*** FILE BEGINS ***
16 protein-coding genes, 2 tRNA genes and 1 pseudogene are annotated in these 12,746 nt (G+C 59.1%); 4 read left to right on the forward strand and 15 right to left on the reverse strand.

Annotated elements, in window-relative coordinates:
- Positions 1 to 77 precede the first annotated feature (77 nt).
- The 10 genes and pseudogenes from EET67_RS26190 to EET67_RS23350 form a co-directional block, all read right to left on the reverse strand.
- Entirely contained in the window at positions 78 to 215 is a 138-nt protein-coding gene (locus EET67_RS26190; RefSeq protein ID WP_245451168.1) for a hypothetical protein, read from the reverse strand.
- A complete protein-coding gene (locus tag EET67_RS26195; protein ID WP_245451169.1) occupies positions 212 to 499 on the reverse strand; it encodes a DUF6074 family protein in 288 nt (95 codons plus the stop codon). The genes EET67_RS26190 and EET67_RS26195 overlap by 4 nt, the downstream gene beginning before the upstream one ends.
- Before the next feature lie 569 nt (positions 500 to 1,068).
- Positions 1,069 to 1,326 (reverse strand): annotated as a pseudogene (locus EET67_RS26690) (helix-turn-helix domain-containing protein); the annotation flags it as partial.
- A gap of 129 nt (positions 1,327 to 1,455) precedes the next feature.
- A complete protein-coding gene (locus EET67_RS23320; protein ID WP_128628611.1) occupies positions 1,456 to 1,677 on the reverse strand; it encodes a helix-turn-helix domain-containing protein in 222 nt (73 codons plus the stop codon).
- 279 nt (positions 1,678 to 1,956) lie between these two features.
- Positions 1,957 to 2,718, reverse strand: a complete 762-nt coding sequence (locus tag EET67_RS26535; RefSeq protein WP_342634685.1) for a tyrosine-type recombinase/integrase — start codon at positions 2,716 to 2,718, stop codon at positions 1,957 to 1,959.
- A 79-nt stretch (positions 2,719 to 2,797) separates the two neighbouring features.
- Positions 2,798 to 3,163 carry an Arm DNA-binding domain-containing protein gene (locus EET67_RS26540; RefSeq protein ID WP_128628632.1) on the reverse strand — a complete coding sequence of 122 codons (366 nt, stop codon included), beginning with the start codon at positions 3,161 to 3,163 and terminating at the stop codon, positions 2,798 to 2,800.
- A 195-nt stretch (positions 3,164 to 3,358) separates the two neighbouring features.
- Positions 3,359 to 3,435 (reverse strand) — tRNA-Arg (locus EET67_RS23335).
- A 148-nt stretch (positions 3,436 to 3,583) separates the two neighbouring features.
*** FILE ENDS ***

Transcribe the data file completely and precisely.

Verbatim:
16 protein-coding genes, 2 tRNA genes and 1 pseudogene are annotated in these 12,746 nt (G+C 59.1%); 4 read left to right on the forward strand and 15 right to left on the reverse strand.

Annotated elements, in window-relative coordinates:
- Positions 1 to 77 precede the first annotated feature (77 nt).
- The 10 genes and pseudogenes from EET67_RS26190 to EET67_RS23350 form a co-directional block, all read right to left on the reverse strand.
- Entirely contained in the window at positions 78 to 215 is a 138-nt protein-coding gene (locus EET67_RS26190; RefSeq protein ID WP_245451168.1) for a hypothetical protein, read from the reverse strand.
- A complete protein-coding gene (locus tag EET67_RS26195; protein ID WP_245451169.1) occupies positions 212 to 499 on the reverse strand; it encodes a DUF6074 family protein in 288 nt (95 codons plus the stop codon). The genes EET67_RS26190 and EET67_RS26195 overlap by 4 nt, the downstream gene beginning before the upstream one ends.
- Before the next feature lie 569 nt (positions 500 to 1,068).
- Positions 1,069 to 1,326 (reverse strand): annotated as a pseudogene (locus EET67_RS26690) (helix-turn-helix domain-containing protein); the annotation flags it as partial.
- A gap of 129 nt (positions 1,327 to 1,455) precedes the next feature.
- A complete protein-coding gene (locus EET67_RS23320; protein ID WP_128628611.1) occupies positions 1,456 to 1,677 on the reverse strand; it encodes a helix-turn-helix domain-containing protein in 222 nt (73 codons plus the stop codon).
- 279 nt (positions 1,678 to 1,956) lie between these two features.
- Positions 1,957 to 2,718, reverse strand: a complete 762-nt coding sequence (locus tag EET67_RS26535; RefSeq protein WP_342634685.1) for a tyrosine-type recombinase/integrase — start codon at positions 2,716 to 2,718, stop codon at positions 1,957 to 1,959.
- A 79-nt stretch (positions 2,719 to 2,797) separates the two neighbouring features.
- Positions 2,798 to 3,163 carry an Arm DNA-binding domain-containing protein gene (locus EET67_RS26540; RefSeq protein ID WP_128628632.1) on the reverse strand — a complete coding sequence of 122 codons (366 nt, stop codon included), beginning with the start codon at positions 3,161 to 3,163 and terminating at the stop codon, positions 2,798 to 2,800.
- A 195-nt stretch (positions 3,164 to 3,358) separates the two neighbouring features.
- Positions 3,359 to 3,435 (reverse strand) — tRNA-Arg (locus EET67_RS23335).
- A 148-nt stretch (positions 3,436 to 3,583) separates the two neighbouring features.